I mention this not with the desire to detract from the greatness of any actors, TV shows, or movies, but with the desire to question why, if TV is constantly becoming closer to what goes on in everyday life, it is easier for us to show sex and violence than to cast a diverse group of people.

There are shows, great shows like Scandal or How to Get Away With Murder or Empire (all of which I love), that do have people of color as strong leading characters, but I think we have to be honest about the fact that #Oscarssowhite wouldn't be a problem if Hollywood wasn't overwhelmingly white.

Now you might be wondering why this is important or noteworthy, but I think the first question you must ask yourself is: have you noticed? Although I’m more aware now, I have to ask myself why it took me so long to notice. I have to wonder why I, why we are so desensitized to mainly white representation on TV, why our society is satisfied with the tokenization of characters of color, and why, when so much has changed about TV in the past ten years, an increase in diverse casts is not one of those changes.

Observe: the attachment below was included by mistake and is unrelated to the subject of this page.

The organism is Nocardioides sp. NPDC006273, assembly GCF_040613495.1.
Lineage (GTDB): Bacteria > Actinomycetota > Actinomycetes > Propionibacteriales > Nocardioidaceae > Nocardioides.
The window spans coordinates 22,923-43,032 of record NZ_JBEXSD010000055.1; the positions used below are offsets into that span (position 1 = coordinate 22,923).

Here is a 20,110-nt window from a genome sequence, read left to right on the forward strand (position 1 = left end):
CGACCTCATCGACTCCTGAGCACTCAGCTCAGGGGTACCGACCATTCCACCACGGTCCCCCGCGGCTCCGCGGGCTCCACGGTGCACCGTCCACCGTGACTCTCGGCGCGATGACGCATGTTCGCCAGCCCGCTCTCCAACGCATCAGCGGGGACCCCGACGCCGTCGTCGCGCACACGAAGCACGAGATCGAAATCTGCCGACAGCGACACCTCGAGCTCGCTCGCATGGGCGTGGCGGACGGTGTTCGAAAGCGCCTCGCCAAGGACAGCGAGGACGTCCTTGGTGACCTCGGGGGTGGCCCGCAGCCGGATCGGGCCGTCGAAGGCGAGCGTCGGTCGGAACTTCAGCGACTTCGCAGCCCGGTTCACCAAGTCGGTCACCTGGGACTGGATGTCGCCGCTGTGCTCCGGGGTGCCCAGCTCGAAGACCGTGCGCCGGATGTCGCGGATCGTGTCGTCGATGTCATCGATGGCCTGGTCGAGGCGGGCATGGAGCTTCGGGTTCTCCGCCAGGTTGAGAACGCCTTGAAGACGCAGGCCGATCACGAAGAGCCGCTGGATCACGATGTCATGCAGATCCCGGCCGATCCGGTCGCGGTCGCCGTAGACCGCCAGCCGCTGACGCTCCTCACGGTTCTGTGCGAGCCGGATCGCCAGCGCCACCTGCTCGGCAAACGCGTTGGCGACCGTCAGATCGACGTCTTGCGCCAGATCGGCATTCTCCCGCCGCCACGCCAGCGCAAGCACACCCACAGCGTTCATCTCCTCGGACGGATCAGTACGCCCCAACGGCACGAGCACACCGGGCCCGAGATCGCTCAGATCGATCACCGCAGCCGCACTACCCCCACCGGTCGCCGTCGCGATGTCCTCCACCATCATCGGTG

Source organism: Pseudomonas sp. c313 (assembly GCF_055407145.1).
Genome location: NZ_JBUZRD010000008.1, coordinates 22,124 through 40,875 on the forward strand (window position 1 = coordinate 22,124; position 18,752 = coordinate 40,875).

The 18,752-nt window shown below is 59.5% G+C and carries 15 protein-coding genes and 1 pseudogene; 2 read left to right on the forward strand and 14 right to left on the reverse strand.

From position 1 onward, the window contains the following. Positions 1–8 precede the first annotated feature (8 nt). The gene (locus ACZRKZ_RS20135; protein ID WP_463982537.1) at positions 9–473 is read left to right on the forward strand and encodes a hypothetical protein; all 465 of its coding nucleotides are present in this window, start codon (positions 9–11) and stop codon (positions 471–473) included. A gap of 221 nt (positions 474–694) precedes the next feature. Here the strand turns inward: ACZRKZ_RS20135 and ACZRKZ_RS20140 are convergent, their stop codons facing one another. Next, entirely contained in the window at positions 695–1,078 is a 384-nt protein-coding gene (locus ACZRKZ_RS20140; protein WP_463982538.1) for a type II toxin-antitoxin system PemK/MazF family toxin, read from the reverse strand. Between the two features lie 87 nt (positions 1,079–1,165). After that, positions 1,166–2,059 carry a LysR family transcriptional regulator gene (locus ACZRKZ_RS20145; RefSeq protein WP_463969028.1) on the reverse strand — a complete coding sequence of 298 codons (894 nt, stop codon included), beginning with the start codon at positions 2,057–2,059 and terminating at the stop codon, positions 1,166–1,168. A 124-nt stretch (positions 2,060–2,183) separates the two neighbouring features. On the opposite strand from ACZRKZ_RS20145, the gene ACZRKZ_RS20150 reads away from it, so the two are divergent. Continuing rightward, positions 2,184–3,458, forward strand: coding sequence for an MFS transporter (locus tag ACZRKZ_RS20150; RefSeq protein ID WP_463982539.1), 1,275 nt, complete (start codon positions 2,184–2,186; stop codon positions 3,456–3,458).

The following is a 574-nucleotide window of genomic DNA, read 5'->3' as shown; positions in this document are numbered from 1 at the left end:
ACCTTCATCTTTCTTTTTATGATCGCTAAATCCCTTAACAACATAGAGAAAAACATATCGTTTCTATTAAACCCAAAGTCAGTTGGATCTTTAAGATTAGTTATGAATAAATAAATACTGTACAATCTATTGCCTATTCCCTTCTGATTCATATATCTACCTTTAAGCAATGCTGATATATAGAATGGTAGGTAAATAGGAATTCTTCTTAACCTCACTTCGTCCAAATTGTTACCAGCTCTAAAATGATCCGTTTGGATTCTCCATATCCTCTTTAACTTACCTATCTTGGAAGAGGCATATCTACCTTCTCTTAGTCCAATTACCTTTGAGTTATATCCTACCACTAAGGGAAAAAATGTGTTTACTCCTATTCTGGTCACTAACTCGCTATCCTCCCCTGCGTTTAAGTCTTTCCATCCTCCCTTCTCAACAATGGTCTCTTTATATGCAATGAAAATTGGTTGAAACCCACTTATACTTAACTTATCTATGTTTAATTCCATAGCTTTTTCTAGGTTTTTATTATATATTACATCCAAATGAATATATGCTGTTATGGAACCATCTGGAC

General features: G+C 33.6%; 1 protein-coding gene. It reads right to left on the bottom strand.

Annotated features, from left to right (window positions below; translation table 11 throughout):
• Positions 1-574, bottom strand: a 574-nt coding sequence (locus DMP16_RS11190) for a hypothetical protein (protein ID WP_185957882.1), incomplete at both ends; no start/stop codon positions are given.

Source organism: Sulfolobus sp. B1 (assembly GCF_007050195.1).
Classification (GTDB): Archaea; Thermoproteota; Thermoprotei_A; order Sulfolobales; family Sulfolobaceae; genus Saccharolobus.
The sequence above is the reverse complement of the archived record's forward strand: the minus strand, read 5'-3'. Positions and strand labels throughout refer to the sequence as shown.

I think we have to acknowledge what the shows we spend our nights watching give us: standards of beauty, stereotypes and patterns of behaviors, and a huge reminder that people are complex individuals, regardless of the dramatization of Hollywood.

For me, there are a few major reasons why I believe it is so crucial for people of color to be represented in mainstream TV and movies.

Hollywood sets standards of beauty.

It’s bigger than fashion trends, bigger than Who Wore It Better. It’s the fact that you turn on the TV and know you’re going to see beautiful people. So when all you see, when all children see, are white people, it isn’t difficult to assume that beauty means white. It then isn’t difficult to assume that the scarcity of people of color on TV means that beauty rarely means black or brown.

These assumptions just aren’t true. However, I understand personally just how easy they are to believe.

I spent years wanting the hair, the nose, and the natural beauty that seemed so innate in my friends, my peers, and actresses who were white. I spent years thinking that being beautiful was something just out of my reach, because I was a child too young to understand.

Today’s children deserve better than that.